In August 2015, UNC-Chapel Hill Chancellor Carol L. Folt welcomed renowned physicist Stephen Hawking in front of a sold-out crowd at the Hawking Radiation Conference in Stockholm, Sweden. Hawking’s public lecture was an early highlight of the historic gathering of the world’s most accomplished physicists.
“As the leader of a university charged with opening the minds of students every day, I deeply appreciate what Professor Hawking has done to pull the cosmos closer to so many,” Folt said at the Stockholm Waterfront Congress Centre. Carolina is co-sponsor of the conference.
In his nearly hour-long remarks on Aug. 24 titled “Quantum Black Holes,” Hawking spoke about one of the most complex questions facing physics today: how to resolve the paradox between Einstein’s theory of gravity, which predicts the loss of physical information in the formation of black holes, and a fundamental law of quantum theory, which states that no information about the physical state of anything can ever disappear from the universe.
Hawking is the Dennis Stanton Avery and Sally Tsui Wong-Avery Director of Research in the Department of Applied Mathematics and Theoretical Physics at the University of Cambridge. He has dedicated his career to researching black holes and told the crowd he plans to reveal a new theory about them during this week’s gathering.
He hinted that information might not disappear from black holes after all. “Black holes ain’t as black as they are painted,” Hawking quipped. “They are not the eternal presence they were once thought. Things can get through a black hole, both through the outside and possibly through another universe. So, if you feel you are in a black hole, don’t give up, there is a way out.”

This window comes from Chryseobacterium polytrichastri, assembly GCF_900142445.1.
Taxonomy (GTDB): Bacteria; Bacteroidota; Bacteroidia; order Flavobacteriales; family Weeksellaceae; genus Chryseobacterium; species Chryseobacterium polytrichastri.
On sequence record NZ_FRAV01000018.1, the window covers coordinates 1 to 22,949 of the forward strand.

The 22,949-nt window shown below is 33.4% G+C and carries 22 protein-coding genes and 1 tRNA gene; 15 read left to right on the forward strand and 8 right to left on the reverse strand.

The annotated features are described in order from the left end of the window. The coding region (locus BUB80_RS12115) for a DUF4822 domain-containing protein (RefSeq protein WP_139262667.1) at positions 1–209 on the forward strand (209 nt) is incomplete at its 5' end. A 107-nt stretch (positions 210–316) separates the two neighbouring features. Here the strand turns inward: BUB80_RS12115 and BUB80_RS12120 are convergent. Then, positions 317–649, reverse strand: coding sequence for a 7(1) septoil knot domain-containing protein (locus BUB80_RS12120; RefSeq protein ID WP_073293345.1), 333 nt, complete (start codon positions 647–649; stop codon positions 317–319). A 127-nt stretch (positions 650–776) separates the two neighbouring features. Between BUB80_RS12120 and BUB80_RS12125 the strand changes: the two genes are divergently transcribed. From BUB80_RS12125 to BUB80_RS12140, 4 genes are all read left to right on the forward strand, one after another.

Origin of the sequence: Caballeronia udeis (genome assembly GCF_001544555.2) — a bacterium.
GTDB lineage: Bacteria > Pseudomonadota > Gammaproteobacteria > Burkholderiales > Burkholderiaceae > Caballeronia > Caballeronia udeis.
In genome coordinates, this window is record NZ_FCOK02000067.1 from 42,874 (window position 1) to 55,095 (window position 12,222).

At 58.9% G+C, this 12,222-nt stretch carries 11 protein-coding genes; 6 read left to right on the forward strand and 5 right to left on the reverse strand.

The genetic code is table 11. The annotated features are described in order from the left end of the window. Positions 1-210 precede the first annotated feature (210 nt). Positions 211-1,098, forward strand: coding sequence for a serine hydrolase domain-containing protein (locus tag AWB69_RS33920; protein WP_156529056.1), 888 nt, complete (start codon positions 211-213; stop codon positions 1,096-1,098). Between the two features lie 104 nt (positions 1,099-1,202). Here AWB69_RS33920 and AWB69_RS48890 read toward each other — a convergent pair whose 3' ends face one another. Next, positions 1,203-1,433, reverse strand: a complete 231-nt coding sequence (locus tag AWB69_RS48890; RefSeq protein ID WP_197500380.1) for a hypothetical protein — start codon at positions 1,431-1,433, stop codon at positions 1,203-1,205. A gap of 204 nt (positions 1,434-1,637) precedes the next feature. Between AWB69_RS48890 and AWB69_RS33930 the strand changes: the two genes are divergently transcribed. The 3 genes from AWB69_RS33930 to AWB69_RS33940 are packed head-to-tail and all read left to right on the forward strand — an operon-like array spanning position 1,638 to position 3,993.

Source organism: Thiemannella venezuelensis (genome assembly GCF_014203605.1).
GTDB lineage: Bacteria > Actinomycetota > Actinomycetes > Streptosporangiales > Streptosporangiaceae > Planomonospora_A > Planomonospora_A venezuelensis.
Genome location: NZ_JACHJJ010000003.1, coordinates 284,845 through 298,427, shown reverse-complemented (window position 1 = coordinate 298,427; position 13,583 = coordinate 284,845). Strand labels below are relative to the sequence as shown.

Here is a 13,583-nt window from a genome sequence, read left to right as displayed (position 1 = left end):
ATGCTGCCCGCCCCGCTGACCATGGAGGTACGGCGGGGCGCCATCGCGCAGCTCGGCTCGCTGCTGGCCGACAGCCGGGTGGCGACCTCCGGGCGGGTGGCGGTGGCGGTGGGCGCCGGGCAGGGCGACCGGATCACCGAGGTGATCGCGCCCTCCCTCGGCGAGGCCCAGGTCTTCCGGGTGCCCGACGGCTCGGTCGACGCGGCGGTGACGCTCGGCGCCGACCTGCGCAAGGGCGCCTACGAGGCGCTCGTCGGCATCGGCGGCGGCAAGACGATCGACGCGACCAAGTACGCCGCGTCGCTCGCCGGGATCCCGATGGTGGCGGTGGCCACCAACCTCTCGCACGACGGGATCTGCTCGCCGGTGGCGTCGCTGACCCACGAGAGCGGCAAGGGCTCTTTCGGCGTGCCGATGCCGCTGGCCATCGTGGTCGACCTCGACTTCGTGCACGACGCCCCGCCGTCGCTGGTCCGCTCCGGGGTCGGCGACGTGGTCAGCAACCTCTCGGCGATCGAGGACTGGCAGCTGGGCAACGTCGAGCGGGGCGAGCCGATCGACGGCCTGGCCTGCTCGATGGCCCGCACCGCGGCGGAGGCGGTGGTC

The Hawking Radiation Conference is co-sponsored by UNC-Chapel Hill, along with the Nordic Institute of Theoretical Physics (Nordita), co-hosted by KTH Royal Institute of Technology and Stockholm University; the Centre for Theoretical Cosmology at the Department of Applied Mathematics and Theoretical Physics at the University of Cambridge; and The Julian Swinger Foundation. The gathering began Monday and runs through Aug. 29. The conference is bringing together some of the world’s most accomplished theoretical physicists to discuss the question of whether singularities in black holes exist and whether Hawking Radiation has bearing on their existence.
Laura Mersini-Houghton, associate professor of theoretical physics and cosmology in the College of Arts and Sciences at UNC-Chapel Hill whose work on black holes spurred new discussion among physicists, initiated the conference to continue the conversation.
Earlier in the day, Hawking singled out Mersini-Houghton on his Facebook page, thanking his friend and colleague “for bringing this event together.”
Among those joining Folt and Mersini-Houghton in Stockholm as part of the delegation from Carolina are Ron Strauss, executive vice provost and chief international officer; David Routh, vice chancellor for development; Kevin Guskiewicz, senior associate dean for natural sciences in the College of Arts and Sciences; and Kenan Professor of Physics and Astronomy in the College of Arts and Sciences Jack Ng.
“I’m so proud of being part of a university that’s able to help contribute to this type of conference, where great advances in theoretical physics are likely to take place,” Folt said.